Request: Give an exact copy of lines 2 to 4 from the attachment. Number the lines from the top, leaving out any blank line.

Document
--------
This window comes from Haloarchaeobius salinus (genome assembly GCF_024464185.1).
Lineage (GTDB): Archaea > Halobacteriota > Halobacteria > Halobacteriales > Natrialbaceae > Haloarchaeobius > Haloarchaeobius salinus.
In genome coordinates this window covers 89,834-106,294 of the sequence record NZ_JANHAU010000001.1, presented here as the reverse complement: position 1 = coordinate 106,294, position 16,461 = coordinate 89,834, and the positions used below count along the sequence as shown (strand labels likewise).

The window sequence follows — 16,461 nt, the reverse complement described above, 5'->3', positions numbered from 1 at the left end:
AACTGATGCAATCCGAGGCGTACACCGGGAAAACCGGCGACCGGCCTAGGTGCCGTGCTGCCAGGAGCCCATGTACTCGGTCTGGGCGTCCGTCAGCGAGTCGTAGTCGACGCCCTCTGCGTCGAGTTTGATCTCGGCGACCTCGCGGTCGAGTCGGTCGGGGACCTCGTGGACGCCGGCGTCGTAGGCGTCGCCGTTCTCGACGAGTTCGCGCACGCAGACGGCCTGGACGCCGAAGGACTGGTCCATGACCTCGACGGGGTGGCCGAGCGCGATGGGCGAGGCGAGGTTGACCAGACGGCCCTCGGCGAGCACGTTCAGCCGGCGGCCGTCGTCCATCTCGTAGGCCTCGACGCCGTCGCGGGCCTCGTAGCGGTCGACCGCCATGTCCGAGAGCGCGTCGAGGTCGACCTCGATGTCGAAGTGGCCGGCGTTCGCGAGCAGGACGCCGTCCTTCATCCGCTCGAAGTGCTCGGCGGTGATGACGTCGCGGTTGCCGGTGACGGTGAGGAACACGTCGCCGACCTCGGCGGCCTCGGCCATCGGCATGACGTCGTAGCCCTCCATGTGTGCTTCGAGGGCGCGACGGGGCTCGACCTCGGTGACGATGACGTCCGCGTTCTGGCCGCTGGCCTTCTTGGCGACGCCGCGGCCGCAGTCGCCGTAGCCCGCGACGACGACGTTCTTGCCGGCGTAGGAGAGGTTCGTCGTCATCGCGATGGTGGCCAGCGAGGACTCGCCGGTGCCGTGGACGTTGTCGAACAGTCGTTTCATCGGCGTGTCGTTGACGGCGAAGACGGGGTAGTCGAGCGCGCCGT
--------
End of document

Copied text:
Lineage (GTDB): Archaea > Halobacteriota > Halobacteria > Halobacteriales > Natrialbaceae > Haloarchaeobius > Haloarchaeobius salinus.
In genome coordinates this window covers 89,834-106,294 of the sequence record NZ_JANHAU010000001.1, presented here as the reverse complement: position 1 = coordinate 106,294, position 16,461 = coordinate 89,834, and the positions used below count along the sequence as shown (strand labels likewise).

The window sequence follows — 16,461 nt, the reverse complement described above, 5'->3', positions numbered from 1 at the left end: